D.J. Spiker: Virginia's gun-control bills dangerous — this is how they fit into a nationwide effort
Bloomberg’s ally in this effort is Gov. Ralph Northam — yes, THAT politician caught in the blackface scandal.
foxnews.com
Schiff says NSA, CIA withholding Ukraine info due to White House pressure
“The intelligence community is beginning to withhold documents from Congress on the issue of Ukraine,” he said.
politico.com
Trump wanted a TV legal team and is 'distracted' by impeachment trial, source says
edition.cnn.com
Texas cattle ranchers face tough decision to cull or sell herds as drought deepens
Cattle ranchers in Texas must choose between investing in more hay or culling herds during drought. Ranches could take years to rebound from droughts.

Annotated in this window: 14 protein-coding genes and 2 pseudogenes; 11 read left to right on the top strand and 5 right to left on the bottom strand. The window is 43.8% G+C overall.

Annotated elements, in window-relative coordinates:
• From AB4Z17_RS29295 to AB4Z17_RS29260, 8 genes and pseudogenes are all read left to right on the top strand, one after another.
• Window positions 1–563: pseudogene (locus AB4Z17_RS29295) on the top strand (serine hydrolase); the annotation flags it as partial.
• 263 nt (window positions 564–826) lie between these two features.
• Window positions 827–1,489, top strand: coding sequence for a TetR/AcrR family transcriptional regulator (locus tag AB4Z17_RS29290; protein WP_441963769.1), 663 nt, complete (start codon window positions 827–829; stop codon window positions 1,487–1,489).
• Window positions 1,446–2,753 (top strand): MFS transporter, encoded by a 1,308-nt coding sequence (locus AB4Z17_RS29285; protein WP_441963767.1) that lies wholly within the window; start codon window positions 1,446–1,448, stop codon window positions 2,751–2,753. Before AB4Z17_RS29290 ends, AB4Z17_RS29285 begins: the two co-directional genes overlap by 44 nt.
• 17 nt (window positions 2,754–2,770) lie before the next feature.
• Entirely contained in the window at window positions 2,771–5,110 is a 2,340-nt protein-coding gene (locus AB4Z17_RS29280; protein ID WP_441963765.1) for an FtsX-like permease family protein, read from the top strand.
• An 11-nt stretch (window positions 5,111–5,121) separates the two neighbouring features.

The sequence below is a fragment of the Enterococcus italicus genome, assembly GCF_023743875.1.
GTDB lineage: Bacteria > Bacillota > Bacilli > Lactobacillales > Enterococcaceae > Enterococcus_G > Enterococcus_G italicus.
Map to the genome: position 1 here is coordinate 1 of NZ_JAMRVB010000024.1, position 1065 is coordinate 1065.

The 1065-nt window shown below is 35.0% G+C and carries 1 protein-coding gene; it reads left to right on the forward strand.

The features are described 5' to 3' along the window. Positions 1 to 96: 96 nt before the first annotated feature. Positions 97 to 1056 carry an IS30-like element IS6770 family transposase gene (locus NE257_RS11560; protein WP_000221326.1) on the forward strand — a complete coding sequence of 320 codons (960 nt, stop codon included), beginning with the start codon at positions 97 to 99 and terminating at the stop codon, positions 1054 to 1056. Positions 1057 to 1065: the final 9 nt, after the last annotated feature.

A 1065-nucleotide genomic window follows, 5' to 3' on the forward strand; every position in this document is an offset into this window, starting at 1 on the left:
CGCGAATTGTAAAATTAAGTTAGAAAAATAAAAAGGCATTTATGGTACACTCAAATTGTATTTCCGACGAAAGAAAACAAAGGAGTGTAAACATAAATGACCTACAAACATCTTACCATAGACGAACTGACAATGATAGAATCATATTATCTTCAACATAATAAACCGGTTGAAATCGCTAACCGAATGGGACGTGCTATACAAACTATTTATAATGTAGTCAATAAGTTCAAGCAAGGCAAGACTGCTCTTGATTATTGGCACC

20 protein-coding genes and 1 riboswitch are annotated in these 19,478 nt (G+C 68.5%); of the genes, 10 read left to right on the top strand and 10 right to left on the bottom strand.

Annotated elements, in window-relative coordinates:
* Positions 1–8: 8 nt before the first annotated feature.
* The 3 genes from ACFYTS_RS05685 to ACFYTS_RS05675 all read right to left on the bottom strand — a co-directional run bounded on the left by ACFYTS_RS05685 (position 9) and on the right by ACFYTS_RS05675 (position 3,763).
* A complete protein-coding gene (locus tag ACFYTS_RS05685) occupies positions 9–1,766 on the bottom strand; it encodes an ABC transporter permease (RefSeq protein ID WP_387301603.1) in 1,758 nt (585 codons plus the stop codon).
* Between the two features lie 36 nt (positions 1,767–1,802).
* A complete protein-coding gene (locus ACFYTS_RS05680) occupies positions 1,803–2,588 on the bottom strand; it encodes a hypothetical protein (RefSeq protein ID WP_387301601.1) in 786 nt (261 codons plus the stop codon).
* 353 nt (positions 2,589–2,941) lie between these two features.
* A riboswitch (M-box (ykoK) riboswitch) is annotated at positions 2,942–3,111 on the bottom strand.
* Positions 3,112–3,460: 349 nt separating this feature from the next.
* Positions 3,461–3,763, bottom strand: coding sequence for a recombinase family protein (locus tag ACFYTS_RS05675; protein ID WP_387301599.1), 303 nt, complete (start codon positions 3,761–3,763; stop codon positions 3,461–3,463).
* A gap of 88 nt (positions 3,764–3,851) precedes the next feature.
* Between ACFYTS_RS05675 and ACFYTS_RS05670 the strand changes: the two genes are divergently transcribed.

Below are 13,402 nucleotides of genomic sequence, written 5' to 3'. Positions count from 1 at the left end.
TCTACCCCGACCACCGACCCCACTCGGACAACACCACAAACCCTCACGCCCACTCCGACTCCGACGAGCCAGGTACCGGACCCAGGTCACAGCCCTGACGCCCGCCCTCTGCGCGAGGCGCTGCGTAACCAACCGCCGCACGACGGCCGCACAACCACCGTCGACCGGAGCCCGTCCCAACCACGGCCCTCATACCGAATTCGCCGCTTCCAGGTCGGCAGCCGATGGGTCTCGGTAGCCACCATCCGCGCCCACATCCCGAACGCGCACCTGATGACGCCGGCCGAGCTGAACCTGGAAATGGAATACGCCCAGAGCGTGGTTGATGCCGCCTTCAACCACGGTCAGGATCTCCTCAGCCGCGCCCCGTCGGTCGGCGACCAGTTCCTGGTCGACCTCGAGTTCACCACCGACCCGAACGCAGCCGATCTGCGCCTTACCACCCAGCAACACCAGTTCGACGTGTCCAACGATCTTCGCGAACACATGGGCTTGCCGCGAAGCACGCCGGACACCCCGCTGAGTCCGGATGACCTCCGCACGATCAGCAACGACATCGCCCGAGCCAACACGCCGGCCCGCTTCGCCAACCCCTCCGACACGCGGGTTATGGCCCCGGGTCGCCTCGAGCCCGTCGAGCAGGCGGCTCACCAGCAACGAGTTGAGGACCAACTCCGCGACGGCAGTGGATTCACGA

usatoday.com
Want to file your 2019 tax return for free? New IRS changes make it easier
The Internal Revenue Service has added tweaks to offer consumer protections to the 'Free File' program for the tax season, which kicks off Jan. 27.      
usatoday.com
Remembering Frieda Caplan, the exotic fruit lady
Entrepreneur Frieda Caplan, who died Saturday at age 96, made a number of exotic fruits and vegetables, from kiwi to ginger, household names, changing the way many of us eat. Rita Braver spoke with her this past fall.
cbsnews.com
Chiefs vs. Titans: Preview, predictions, what to watch for
What to watch for as the Chiefs battle the Titans at 3:05 p.m. EST Sunday in the AFC championship. Marquee matchup Chiefs TE Travis Kelce vs. Titans S Kevin Byard (and others) Coming off a three-touchdown game that highlighted just how much Mahomes looks for him when out of the pocket, Kelce is averaging 79.9...
nypost.com
When Democrats are the bogeymen: A possible Trump loss has these voters very worried
In nation's coal country, deep-seated fears simmer over what a Trump loss would mean if Democrats take over the White House.